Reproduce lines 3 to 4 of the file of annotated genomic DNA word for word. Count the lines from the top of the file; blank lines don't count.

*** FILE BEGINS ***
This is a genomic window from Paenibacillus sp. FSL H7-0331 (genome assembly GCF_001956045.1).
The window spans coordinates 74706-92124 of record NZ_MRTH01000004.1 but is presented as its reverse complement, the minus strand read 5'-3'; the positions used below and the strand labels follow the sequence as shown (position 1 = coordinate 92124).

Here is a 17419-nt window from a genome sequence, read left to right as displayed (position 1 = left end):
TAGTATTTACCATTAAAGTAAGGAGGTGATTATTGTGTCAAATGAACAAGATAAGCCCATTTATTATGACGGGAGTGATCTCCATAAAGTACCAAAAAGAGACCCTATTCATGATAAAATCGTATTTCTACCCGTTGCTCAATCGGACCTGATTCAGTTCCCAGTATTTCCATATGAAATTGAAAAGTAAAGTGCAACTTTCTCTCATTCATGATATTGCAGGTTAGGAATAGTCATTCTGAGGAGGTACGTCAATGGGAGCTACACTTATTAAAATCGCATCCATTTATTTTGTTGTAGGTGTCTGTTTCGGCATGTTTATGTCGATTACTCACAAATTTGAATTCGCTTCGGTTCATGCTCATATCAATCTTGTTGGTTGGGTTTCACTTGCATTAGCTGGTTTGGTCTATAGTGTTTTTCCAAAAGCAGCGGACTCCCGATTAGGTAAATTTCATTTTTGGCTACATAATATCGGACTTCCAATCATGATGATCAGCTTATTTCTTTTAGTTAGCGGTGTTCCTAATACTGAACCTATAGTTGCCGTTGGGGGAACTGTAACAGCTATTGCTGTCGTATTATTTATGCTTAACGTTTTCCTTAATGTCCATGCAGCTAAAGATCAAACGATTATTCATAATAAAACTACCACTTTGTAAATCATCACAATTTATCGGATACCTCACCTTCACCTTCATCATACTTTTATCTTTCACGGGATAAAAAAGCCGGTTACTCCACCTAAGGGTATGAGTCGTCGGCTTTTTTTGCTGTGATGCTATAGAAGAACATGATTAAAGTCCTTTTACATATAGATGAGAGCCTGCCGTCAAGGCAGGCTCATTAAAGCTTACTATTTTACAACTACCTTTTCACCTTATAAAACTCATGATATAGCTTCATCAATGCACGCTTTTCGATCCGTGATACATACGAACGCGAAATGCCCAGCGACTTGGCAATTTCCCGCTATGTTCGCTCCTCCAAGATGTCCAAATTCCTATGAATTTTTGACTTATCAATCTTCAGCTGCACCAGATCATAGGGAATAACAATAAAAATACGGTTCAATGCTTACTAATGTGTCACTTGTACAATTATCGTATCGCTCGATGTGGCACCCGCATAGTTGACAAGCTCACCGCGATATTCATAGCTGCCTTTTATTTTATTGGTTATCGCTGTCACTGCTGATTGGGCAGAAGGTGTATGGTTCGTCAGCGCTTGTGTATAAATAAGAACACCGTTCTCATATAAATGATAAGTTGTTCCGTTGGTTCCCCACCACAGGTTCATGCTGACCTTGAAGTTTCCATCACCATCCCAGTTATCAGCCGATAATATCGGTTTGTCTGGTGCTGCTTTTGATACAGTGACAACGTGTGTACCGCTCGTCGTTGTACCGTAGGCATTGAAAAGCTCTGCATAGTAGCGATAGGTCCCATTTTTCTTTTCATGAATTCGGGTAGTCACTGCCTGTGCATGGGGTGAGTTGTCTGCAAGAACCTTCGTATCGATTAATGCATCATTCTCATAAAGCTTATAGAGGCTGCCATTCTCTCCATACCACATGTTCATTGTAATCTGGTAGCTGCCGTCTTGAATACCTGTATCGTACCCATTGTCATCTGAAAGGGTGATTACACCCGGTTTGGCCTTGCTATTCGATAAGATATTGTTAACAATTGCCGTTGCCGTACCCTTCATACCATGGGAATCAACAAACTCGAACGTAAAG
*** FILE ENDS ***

Here is a 17419-nt window from a genome sequence, read left to right as displayed (position 1 = left end):
TAGTATTTACCATTAAAGTAAGGAGGTGATTATTGTGTCAAATGAACAAGATAAGCCCATTTATTATGACGGGAGTGATCTCCATAAAGTACCAAAAAGAGACCCTATTCATGATAAAATCGTATTTCTACCCGTTGCTCAATCGGACCTGATTCAGTTCCCAGTATTTCCATATGAAATTGAAAAGTAAAGTGCAACTTTCTCTCATTCATGATATTGCAGGTTAGGAATAGTCATTCTGAGGAGGTACGTCAATGGGAGCTACACTTATTAAAATCGCATCCATTTATTTTGTTGTAGGTGTCTGTTTCGGCATGTTTATGTCGATTACTCACAAATTTGAATTCGCTTCGGTTCATGCTCATATCAATCTTGTTGGTTGGGTTTCACTTGCATTAGCTGGTTTGGTCTATAGTGTTTTTCCAAAAGCAGCGGACTCCCGATTAGGTAAATTTCATTTTTGGCTACATAATATCGGACTTCCAATCATGATGATCAGCTTATTTCTTTTAGTTAGCGGTGTTCCTAATACTGAACCTATAGTTGCCGTTGGGGGAACTGTAACAGCTATTGCTGTCGTATTATTTATGCTTAACGTTTTCCTTAATGTCCATGCAGCTAAAGATCAAACGATTATTCATAATAAAACTACCACTTTGTAAATCATCACAATTTATCGGATACCTCACCTTCACCTTCATCATACTTTTATCTTTCACGGGATAAAAAAGCCGGTTACTCCACCTAAGGGTATGAGTCGTCGGCTTTTTTTGCTGTGATGCTATAGAAGAACATGATTAAAGTCCTTTTACATATAGATGAGAGCCTGCCGTCAAGGCAGGCTCATTAAAGCTTACTATTTTACAACTACCTTTTCACCTTATAAAACTCATGATATAGCTTCATCAATGCACGCTTTTCGATCCGTGATACATACGAACGCGAAATGCCCAGCGACTTGGCAATTTCCCGCTATGTTCGCTCCTCCAAGATGTCCAAATTCCTATGAATTTTTGACTTATCAATCTTCAGCTGCACCAGATCATAGGGAATAACAATAAAAATACGGTTCAATGCTTACTAATGTGTCACTTGTACAATTATCGTATCGCTCGATGTGGCACCCGCATAGTTGACAAGCTCACCGCGATATTCATAGCTGCCTTTTATTTTATTGGTTATCGCTGTCACTGCTGATTGGGCAGAAGGTGTATGGTTCGTCAGCGCTTGTGTATAAATAAGAACACCGTTCTCATATAAATGATAAGTTGTTCCGTTGGTTCCCCACCACAGGTTCATGCTGACCTTGAAGTTTCCATCACCATCCCAGTTATCAGCCGATAATATCGGTTTGTCTGGTGCTGCTTTTGATACAGTGACAACGTGTGTACCGCTCGTCGTTGTACCGTAGGCATTGAAAAGCTCTGCATAGTAGCGATAGGTCCCATTTTTCTTTTCATGAATTCGGGTAGTCACTGCCTGTGCATGGGGTGAGTTGTCTGCAAGAACCTTCGTATCGATTAATGCATCATTCTCATAAAGCTTATAGAGGCTGCCATTCTCTCCATACCACATGTTCATTGTAATCTGGTAGCTGCCGTCTTGAATACCTGTATCGTACCCATTGTCATCTGAAAGGGTGATTACACCCGGTTTGGCCTTGCTATTCGATAAGATATTGTTAACAATTGCCGTTGCCGTACCCTTCATACCATGGGAATCAACAAACTCGAACGTAAAG